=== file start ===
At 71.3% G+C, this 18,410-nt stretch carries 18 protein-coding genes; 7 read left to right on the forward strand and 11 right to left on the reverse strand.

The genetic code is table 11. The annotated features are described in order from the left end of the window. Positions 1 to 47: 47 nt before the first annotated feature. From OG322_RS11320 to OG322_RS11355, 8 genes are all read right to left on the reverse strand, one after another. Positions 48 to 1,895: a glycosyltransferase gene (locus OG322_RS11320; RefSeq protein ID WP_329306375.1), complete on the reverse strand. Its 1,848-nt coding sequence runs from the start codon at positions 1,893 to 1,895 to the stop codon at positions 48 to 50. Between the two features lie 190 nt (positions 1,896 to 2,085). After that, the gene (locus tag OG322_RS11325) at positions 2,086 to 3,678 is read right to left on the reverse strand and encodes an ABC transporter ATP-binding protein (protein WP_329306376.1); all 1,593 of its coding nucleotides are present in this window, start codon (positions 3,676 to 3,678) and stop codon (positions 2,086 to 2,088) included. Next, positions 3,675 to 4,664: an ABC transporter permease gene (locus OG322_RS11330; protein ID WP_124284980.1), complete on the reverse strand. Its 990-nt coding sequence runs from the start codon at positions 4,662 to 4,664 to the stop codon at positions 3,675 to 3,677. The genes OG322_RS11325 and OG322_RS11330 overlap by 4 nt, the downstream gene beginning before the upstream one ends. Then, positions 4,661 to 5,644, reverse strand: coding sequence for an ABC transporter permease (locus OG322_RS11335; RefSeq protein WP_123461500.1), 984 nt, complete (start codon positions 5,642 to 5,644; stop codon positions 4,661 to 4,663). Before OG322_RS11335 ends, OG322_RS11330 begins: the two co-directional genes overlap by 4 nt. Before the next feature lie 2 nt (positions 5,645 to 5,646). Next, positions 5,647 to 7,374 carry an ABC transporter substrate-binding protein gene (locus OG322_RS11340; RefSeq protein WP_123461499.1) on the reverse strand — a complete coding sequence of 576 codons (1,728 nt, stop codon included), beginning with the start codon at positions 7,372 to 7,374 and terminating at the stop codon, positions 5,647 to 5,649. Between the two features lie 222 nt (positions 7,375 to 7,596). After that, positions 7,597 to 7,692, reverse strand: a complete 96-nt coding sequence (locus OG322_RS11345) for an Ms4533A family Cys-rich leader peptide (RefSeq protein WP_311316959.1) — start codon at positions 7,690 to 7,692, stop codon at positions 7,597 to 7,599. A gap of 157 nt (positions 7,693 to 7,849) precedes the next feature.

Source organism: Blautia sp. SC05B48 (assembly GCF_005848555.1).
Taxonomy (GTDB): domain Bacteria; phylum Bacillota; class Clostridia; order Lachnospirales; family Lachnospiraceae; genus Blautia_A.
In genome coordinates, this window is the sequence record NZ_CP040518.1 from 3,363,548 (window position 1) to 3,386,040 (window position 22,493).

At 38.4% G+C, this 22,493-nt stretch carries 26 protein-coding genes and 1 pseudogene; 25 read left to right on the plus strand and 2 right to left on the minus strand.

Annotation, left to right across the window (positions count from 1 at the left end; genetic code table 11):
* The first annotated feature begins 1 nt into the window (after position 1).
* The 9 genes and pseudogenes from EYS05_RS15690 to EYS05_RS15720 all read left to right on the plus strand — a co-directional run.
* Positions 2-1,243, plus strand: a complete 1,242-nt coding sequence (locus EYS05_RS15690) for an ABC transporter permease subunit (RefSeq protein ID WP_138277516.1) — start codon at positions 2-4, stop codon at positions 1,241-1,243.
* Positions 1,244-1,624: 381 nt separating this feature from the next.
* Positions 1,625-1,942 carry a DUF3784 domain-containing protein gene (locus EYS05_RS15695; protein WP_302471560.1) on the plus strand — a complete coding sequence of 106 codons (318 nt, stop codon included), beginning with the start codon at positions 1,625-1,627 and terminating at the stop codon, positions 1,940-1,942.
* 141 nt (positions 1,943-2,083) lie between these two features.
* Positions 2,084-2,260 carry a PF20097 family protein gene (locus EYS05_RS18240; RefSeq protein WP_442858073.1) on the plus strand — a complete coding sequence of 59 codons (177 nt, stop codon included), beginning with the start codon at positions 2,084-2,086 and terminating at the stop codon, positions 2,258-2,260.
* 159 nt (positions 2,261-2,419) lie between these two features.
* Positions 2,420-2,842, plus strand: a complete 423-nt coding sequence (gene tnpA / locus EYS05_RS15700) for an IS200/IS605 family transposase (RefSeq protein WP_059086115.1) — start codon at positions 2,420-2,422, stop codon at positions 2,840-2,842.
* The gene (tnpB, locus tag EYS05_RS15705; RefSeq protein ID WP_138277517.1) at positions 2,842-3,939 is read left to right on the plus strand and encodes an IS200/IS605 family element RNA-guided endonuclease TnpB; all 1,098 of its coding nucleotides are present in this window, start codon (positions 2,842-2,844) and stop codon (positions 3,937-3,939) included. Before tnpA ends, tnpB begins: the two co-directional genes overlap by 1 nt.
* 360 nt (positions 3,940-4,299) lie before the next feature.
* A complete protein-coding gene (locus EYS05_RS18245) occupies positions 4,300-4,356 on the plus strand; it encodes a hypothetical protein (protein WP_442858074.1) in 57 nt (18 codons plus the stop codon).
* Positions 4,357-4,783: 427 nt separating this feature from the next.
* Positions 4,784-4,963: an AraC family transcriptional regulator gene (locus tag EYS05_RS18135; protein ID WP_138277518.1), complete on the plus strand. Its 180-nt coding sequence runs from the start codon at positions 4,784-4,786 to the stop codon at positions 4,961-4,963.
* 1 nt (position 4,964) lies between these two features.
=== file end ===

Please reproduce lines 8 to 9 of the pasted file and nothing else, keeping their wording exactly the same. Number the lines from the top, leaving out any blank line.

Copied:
* The first annotated feature begins 1 nt into the window (after position 1).
* The 9 genes and pseudogenes from EYS05_RS15690 to EYS05_RS15720 all read left to right on the plus strand — a co-directional run.